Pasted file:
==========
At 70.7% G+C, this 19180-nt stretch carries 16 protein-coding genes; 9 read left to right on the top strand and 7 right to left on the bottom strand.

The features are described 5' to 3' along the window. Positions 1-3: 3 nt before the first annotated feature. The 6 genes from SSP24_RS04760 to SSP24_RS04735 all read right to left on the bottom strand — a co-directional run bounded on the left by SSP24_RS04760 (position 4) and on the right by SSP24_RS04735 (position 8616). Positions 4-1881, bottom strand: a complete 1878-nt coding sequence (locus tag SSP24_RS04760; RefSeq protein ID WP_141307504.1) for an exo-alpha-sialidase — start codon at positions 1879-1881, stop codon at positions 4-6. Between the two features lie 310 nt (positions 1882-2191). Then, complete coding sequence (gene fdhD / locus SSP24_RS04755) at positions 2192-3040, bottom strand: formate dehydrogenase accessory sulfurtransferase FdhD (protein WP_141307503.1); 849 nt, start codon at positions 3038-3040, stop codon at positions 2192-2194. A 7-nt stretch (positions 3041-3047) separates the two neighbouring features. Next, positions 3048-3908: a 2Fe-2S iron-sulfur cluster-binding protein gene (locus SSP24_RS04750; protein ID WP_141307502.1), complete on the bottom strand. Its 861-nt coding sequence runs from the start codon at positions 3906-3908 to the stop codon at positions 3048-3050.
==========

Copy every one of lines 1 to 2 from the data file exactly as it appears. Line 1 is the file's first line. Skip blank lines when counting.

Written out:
At 70.7% G+C, this 19180-nt stretch carries 16 protein-coding genes; 9 read left to right on the top strand and 7 right to left on the bottom strand.

The features are described 5' to 3' along the window. Positions 1-3: 3 nt before the first annotated feature. The 6 genes from SSP24_RS04760 to SSP24_RS04735 all read right to left on the bottom strand — a co-directional run bounded on the left by SSP24_RS04760 (position 4) and on the right by SSP24_RS04735 (position 8616). Positions 4-1881, bottom strand: a complete 1878-nt coding sequence (locus tag SSP24_RS04760; RefSeq protein ID WP_141307504.1) for an exo-alpha-sialidase — start codon at positions 1879-1881, stop codon at positions 4-6. Between the two features lie 310 nt (positions 1882-2191). Then, complete coding sequence (gene fdhD / locus SSP24_RS04755) at positions 2192-3040, bottom strand: formate dehydrogenase accessory sulfurtransferase FdhD (protein WP_141307503.1); 849 nt, start codon at positions 3038-3040, stop codon at positions 2192-2194. A 7-nt stretch (positions 3041-3047) separates the two neighbouring features. Next, positions 3048-3908: a 2Fe-2S iron-sulfur cluster-binding protein gene (locus SSP24_RS04750; protein ID WP_141307502.1), complete on the bottom strand. Its 861-nt coding sequence runs from the start codon at positions 3906-3908 to the stop codon at positions 3048-3050.